Ian Gow is an assistant professor of business administration in the Accounting and Management Unit. He teaches Financial Reporting and Control in the MBA required curriculum.
His primary research interests relate to the use of accounting information in markets and contracts, valuation, regulation of capital markets, and corporate governance. Professor Gow’s work has been published in The Accounting Review and the Journal of Financial Economics.
Prior to joining the HBS faculty, Professor Gow was an assistant professor at the Kellogg School of Management, Northwestern University. His professional experience includes positions at Morgan Stanley, General Motors, Stern Stewart & Co., and Andersen Consulting.
Professor Gow received a Ph.D. in business from the Stanford University Graduate School of Business; an MBA with distinction from Harvard Business School; and a bachelor of commerce in accounting and bachelor of laws, both from the University of New South Wales.
Why Do Pro Forma and Street Earnings Not Reflect Changes in GAAP? Evidence from SFAS 123R
This study examines how key market participants—managers and analysts—responded to SFAS 123R's controversial requirement that firms recognize stock-based compensation expense. Despite mandated recognition of the expense, some firms' managers exclude it from pro forma earnings and some firms' analysts exclude it from Street earnings. We find evidence consistent with managers opportunistically excluding the expense to increase earnings, smooth earnings, and meet earnings benchmarks but no evidence that these exclusions result in an earnings measure that better predicts future firm performance. In contrast, we find that analysts exclude the expense from earnings forecasts when exclusion increases earnings' predictive ability for future performance and that opportunism generally does not explain exclusion by analysts incremental to exclusion by managers. Thus our findings indicate that opportunism is the primary explanation for exclusion of the expense from pro forma earnings and predictive ability is the primary explanation for exclusion from Street earnings. Our findings suggest the controversy surrounding the recognition of stock-based compensation expense may be attributable to cross-sectional variation in the relevance of the expense for equity valuation, as well as to differing incentives of market participants.
Keywords: Motivation and Incentives;
Employee Stock Ownership Plan;
Rating the Ratings: How Good are Commercial Governance Ratings?
Proxy advisory and corporate governance rating firms (such as RiskMetrics/Institutional Shareholder Services, GovernanceMetrics International, and The Corporate Library) play an increasingly important role in U.S. public markets. They rank the quality of firm corporate governance, advise shareholders how to vote, and sometimes press for governance changes. We examine whether commercially available corporate governance rankings provide useful information for shareholders. Our results suggest that they do not. Commercial ratings do not predict governance-related outcomes with the precision or strength necessary to support the bold claims made by most of these firms. Moreover, we find little or no relation between the governance ratings provided by RiskMetrics with either their voting recommendations or the actual votes by shareholders on proxy proposals.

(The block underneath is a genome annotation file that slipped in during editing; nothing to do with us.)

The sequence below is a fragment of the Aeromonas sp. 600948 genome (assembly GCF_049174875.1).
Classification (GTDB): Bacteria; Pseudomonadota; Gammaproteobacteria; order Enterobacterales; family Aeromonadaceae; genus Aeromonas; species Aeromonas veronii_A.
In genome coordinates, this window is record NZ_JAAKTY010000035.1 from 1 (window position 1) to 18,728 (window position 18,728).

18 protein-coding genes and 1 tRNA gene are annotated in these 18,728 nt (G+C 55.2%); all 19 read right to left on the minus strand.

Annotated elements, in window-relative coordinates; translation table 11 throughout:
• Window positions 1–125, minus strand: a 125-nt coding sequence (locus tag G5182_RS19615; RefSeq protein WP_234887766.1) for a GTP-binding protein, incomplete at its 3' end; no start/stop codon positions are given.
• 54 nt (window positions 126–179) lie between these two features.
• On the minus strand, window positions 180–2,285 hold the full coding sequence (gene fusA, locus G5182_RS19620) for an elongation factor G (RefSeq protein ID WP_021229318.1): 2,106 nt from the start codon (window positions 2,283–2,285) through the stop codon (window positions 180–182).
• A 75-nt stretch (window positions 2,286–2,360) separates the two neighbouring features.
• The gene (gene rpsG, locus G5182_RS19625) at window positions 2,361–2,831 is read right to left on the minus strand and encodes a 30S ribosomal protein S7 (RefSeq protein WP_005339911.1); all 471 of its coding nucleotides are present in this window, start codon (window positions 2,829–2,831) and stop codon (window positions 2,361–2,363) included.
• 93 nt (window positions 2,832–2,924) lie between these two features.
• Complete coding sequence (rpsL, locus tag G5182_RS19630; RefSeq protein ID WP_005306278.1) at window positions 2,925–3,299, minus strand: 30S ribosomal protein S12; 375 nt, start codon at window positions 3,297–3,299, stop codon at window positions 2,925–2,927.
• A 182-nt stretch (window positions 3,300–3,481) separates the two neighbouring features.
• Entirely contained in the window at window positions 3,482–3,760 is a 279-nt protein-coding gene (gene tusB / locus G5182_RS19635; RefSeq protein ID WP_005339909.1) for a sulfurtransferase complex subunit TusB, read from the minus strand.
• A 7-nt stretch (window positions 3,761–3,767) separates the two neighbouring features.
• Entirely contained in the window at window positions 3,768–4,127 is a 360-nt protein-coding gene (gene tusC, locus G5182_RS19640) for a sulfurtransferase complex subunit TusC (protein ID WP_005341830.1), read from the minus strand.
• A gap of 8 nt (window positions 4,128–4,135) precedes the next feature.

Keywords: Corporate Governance;
Rank and Position;
Business and Shareholder Relations;
Outcome or Result;
Correcting for Cross-Sectional and Time-Series Dependence in Accounting Research
We review and evaluate the methods commonly used in the accounting literature to correct for cross-sectional and time-series dependence. While much of the accounting literature studies settings in which variables are cross-sectionally and serially correlated, we find that the extant methods are not robust to both forms of dependence. Contrary to claims in the literature, we find that the Z2 statistic and Newey-West corrected Fama-MacBeth standard errors do not correct for both cross-sectional and time-series dependence. We show that extant methods produce misspecified test statistics in common accounting research settings, and that correcting for both forms of dependence substantially alters inferences reported in the literature. Specifically, several findings in the implied cost of equity capital literature, the cost of debt literature, and the conservatism literature appear not to be robust to the use of well-specified test statistics.
Cost of Capital;
Activity Based Costing and Management;
Borrowing and Debt;
Capital Budgeting: The Role of Cost Allocations
A common issue for firms is how to allocate capital resources to various investment alternatives. An extensive and long-standing literature in finance has examined various aspects of capital budgeting, including capital constraints, the determination of discount rates, and alternative approaches to estimating cash flows and handling risk, such as real options techniques. It is generally accepted that preferences of these managers may not coincide with those of the firm's owners (the principal). Consequences of asymmetric information include strategic reporting by better-informed managers (for example, "sandbagging" or "creative optimism") and a need to measure performance ex post. There has been significant progress in recent years in understanding the role of intertemporal cost charges, specifically depreciation and capital charges, in the capital budgeting process. Cost allocations across time periods and business units are essential in creating time-consistent performance measures that compare initial reports to subsequently realized outcomes. But major challenges remain in making the existing models more complete on several fronts, including (i) richer settings of capacity investments and subsequent capacity utilization, (ii) projects with sequential decisions stages and (iii) the coordination of risk exposures across the divisions of a firm. This paper reviews extant research and suggests avenues for further research.